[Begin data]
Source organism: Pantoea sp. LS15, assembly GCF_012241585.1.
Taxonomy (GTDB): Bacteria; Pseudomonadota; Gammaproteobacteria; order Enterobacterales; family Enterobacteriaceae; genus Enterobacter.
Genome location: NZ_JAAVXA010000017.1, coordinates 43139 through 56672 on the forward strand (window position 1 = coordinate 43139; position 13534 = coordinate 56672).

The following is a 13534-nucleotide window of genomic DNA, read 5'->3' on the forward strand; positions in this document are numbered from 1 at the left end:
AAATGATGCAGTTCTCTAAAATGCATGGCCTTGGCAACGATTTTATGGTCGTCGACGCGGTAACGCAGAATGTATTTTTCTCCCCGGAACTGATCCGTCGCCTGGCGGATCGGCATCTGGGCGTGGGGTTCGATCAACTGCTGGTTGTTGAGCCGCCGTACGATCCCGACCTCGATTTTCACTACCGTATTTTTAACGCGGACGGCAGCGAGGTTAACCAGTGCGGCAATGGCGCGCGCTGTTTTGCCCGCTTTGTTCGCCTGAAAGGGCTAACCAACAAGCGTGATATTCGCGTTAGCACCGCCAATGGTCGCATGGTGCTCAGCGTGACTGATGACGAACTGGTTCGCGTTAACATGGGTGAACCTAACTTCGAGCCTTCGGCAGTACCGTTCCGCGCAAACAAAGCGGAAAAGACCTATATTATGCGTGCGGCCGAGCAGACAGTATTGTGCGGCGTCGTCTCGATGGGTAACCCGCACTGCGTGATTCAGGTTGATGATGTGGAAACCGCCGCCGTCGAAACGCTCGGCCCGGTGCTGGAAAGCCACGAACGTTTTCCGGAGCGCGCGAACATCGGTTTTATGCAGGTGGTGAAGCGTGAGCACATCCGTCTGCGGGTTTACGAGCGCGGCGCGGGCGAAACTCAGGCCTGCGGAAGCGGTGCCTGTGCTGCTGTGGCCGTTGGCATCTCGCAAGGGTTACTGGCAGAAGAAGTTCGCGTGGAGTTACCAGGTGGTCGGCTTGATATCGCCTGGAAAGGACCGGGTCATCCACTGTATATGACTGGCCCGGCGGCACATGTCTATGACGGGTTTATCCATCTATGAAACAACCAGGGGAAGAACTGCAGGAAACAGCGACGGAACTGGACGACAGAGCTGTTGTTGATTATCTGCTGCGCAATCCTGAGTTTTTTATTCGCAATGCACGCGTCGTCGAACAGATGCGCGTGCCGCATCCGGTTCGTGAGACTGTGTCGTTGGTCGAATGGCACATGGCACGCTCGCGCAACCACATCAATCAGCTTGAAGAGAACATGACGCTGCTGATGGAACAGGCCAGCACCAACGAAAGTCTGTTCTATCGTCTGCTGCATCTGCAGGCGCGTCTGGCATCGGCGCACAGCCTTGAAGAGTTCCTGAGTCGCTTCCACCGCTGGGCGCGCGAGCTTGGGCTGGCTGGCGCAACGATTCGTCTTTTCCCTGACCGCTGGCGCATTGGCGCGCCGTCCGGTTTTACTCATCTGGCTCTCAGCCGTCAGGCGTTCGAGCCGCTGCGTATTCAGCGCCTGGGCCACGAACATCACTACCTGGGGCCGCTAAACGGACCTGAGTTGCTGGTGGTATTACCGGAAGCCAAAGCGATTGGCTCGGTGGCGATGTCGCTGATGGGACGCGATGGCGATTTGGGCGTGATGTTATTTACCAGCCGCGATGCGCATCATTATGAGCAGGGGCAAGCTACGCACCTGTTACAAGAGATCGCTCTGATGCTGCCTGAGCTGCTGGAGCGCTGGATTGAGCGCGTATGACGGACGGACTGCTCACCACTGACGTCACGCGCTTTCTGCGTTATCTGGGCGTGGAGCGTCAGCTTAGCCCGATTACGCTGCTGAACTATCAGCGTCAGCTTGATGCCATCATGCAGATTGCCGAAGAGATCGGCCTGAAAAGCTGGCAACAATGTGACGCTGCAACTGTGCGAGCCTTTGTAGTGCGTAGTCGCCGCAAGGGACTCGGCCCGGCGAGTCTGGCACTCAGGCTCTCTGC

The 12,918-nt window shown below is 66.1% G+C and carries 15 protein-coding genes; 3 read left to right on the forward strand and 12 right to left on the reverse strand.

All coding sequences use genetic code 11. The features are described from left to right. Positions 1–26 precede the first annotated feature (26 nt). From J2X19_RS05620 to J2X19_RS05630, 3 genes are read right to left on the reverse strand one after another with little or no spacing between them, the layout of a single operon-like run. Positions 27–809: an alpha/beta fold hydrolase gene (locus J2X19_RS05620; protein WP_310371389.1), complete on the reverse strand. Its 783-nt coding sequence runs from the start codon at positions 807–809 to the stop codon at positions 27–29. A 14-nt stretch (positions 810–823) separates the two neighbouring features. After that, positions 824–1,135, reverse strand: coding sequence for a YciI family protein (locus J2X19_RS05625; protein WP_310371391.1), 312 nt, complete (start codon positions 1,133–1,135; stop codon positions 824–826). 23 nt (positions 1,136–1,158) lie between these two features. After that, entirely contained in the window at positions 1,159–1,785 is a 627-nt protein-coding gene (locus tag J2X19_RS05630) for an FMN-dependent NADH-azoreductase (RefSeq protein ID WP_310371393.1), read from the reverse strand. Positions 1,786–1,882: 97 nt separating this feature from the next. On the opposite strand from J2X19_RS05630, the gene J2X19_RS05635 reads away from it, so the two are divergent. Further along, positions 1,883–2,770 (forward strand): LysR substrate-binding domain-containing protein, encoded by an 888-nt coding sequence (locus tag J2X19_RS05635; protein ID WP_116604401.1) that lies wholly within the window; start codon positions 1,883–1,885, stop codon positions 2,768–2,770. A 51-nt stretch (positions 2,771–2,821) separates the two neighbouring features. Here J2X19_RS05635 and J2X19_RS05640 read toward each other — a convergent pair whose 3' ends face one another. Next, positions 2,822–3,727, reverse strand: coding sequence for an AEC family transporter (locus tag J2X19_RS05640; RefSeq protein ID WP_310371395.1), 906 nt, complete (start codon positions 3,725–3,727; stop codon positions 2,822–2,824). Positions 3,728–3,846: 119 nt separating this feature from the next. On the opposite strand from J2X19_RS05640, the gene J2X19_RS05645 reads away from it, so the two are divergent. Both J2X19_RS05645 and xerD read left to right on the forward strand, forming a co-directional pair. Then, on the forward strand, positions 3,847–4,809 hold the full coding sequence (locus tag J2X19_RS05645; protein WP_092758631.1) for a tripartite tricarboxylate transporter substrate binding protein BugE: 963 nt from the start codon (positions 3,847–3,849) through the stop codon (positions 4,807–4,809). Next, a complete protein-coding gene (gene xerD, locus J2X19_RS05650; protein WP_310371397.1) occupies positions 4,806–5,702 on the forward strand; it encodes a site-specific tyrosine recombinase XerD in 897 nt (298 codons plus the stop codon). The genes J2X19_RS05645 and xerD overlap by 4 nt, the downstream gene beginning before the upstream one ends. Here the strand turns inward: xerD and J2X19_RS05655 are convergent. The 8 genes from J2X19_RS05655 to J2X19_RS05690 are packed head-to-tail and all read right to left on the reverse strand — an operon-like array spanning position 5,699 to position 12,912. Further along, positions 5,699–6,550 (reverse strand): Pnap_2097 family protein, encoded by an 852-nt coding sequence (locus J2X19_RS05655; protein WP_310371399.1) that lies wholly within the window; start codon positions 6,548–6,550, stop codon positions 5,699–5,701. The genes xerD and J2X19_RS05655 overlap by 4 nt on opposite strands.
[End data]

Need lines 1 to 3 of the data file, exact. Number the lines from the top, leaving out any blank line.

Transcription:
Source organism: Pantoea sp. LS15, assembly GCF_012241585.1.
Taxonomy (GTDB): Bacteria; Pseudomonadota; Gammaproteobacteria; order Enterobacterales; family Enterobacteriaceae; genus Enterobacter.
Genome location: NZ_JAAVXA010000017.1, coordinates 43139 through 56672 on the forward strand (window position 1 = coordinate 43139; position 13534 = coordinate 56672).